Peter had told detectives he had left a meeting at Cleveland Bridge at 4pm and drove – in his blue Mercedes – back to his office through the village of Croft-on-Tees and Middleton St. George. This wasn’t the most direct route, police noted.

Peter made a tearful appearance on television, begging for anyone with information on Ann’s murder to come forward. Days later, it emerged that the businessman had been embroiled in a ten-month affair with a 32-year-old married barmaid at his golf club. Two years after Ann’s murder, Peter married a telephonist called Freda, whom he met while on a work trip to Scotland. 

Speaking to the Northern Echo in 1995, Peter  – who has always maintained his innocence – acknowledged the cloud of suspension which followed him. ‘I know there are people who still think I killed my wife,’ he told the regional newspaper. ‘No-one is ever brave enough to say that to myself, of course. One day the murderer or whoever is protecting him will crack. No-one can live with that on their conscience.’ 

On an episode of Crimewatch which aired in October 1990, viewers were reminded of a crucial piece of evidence. A blue vehicle – possibly a Vauxhall Astra or Leyland Sherpa van – had been seen being driven erratically near Ann’s home by a ‘sun-tanned man.’ One taxi driver reported seeing a blue car overtake him near Aeolian House before it raced across the nearby roundabout and drove down Yarm Road into Darlington. The A67 road, near to Aeolian House, formed part of the main route from Teesside Airport to Darlington which meant many cars routinely passed through.

Durham Police tracked down the owners of 3,500 vehicles which matched the description of the blue vehicle sighted on the day of Ann’s murder, but, still, the investigation yielded no results.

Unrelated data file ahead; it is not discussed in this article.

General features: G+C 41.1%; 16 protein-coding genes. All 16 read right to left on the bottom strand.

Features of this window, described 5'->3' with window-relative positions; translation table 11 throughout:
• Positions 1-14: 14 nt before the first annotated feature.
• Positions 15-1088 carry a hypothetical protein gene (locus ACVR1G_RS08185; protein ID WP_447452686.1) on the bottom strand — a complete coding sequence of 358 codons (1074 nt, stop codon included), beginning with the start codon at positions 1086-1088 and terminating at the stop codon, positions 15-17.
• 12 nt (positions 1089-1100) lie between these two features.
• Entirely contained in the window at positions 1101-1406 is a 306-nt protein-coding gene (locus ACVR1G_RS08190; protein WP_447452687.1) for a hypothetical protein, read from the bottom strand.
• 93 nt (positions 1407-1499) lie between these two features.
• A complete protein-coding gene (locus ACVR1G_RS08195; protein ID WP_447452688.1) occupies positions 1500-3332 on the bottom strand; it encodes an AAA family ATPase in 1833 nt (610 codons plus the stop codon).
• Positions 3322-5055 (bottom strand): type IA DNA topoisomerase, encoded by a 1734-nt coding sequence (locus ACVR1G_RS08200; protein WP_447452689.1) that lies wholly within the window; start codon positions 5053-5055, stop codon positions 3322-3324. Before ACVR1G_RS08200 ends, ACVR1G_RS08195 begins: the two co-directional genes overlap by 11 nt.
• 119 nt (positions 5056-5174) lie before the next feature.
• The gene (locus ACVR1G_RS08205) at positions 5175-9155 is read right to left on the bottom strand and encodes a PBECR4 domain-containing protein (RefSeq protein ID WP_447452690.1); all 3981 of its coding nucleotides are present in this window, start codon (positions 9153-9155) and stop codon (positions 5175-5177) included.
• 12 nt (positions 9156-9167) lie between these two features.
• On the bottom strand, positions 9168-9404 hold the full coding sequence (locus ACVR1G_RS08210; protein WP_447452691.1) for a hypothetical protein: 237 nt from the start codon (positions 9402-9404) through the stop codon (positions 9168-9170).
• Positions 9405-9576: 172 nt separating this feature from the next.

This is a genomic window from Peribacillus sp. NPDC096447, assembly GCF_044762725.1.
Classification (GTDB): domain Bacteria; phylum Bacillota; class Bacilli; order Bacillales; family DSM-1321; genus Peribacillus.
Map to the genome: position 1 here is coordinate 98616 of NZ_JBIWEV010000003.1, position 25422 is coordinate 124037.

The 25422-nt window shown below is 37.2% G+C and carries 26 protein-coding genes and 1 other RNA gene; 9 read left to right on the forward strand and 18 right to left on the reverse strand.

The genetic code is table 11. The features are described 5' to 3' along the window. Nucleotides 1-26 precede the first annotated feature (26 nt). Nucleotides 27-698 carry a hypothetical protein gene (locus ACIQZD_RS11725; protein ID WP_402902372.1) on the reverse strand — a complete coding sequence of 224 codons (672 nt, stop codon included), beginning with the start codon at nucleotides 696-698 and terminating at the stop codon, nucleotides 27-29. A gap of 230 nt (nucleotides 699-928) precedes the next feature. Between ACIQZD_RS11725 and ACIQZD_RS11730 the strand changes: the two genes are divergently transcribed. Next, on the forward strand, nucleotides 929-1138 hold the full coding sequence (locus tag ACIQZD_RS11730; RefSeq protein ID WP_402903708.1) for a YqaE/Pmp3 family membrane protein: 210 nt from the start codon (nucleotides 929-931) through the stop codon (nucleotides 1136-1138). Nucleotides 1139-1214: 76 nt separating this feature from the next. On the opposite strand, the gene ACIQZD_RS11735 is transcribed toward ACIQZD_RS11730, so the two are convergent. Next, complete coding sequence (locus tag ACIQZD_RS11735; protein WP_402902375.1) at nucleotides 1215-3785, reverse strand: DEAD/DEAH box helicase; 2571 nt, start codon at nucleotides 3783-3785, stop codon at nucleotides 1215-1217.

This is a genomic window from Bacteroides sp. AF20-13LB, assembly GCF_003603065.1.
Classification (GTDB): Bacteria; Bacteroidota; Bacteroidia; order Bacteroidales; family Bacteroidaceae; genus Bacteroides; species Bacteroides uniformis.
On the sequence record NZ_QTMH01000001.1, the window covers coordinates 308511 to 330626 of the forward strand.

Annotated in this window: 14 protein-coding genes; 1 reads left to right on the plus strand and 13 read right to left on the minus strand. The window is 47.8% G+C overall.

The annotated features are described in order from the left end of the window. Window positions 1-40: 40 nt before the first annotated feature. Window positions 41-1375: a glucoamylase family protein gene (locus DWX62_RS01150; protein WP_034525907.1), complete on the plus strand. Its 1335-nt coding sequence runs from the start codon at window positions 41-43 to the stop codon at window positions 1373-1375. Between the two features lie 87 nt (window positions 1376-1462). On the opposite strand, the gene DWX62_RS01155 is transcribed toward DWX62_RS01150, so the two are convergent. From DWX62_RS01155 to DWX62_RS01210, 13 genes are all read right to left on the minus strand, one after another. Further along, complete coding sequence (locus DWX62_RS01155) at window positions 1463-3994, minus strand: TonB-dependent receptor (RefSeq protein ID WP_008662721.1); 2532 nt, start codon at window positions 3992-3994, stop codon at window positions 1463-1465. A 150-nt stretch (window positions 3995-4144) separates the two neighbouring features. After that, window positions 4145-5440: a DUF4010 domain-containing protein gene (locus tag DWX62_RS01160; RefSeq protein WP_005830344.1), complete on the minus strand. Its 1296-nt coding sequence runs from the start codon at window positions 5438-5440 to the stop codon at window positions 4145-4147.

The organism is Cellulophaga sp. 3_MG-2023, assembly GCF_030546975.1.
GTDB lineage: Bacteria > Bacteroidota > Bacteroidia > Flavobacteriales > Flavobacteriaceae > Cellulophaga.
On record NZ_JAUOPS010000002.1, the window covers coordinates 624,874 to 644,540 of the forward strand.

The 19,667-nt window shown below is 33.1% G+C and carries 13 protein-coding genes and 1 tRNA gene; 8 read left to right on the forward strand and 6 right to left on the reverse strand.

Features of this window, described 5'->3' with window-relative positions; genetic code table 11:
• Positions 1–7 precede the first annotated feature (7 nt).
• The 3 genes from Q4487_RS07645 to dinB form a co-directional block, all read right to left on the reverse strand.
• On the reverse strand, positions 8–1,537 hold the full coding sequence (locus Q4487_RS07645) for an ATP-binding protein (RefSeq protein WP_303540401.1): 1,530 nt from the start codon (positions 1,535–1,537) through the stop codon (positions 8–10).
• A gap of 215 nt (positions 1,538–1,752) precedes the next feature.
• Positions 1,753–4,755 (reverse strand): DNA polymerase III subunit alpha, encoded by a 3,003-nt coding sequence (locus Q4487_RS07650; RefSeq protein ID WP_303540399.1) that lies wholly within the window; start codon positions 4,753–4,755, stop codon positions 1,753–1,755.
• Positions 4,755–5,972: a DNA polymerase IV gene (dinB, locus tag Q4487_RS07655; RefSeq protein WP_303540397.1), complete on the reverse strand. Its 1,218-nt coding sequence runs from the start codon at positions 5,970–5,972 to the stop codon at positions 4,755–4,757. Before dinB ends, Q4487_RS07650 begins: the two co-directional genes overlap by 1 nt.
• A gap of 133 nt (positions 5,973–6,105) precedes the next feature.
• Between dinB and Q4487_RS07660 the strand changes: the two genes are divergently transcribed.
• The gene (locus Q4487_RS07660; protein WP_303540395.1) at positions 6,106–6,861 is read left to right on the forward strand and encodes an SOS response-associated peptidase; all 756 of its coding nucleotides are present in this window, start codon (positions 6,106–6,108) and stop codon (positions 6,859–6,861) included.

By 2005, new technology had allowed for further DNA testing to take place.  Peter, who had relocated to a bungalow in Wishaw, Lanarkshire, was charged with Ann’s murder after his semen was found in samples taken from his murdered wife’s throat. But the case against Peter was subsequently dropped due to a lack of concrete evidence and his family later described the ordeal as ‘a serious injustice.’

In 2020, there were claims that an escaped prisoner in the area at the time – Michael Benson – could have been responsible. But this theory was ruled out by Durham Constabulary, who stated they were ‘all but certain’ he was abroad at the time of the attack.

To mark the 33rd anniversary of his mother’s death in August, 2023, Ann’s son Ralph Cockburn – a former police man – released a statement on behalf of her family.

He said: ‘I know there are people out there who know something about what happened that day. You might think that the info you have is insignificant, but trust me, even the smallest detail could be a game-changer.  

‘It might just be that missing puzzle piece we need to finally catch our mum’s killer.’

It’s now nearing 34 years since Ann was brutally murdered. After decades of dead-ends and false hope, no killer has ever been found.

Meanwhile, Durham Police continue to use advances in forensic technology to review items recovered from Ann’s home in their search for answers.

‘The investigation into the murder of Ann Heron remains open,’ Detective Superintendent Craig Rudd tells Metro. ‘The Major Crime Team continues to review the case and investigate any new information. Ann’s family have been left devastated by what happened – they deserve closure, and we will never give up trying to find who killed her.’

Information can be reported to Durham Constabulary via 101, anonymously via Crimestoppers on 0800 555 111, or via the portal https://mipp.police.uk/operation/11HQ020101X43-PO1

Do you have a story you’d like to share? Get in touch by emailing Kirsten.Robertson@metro.co.uk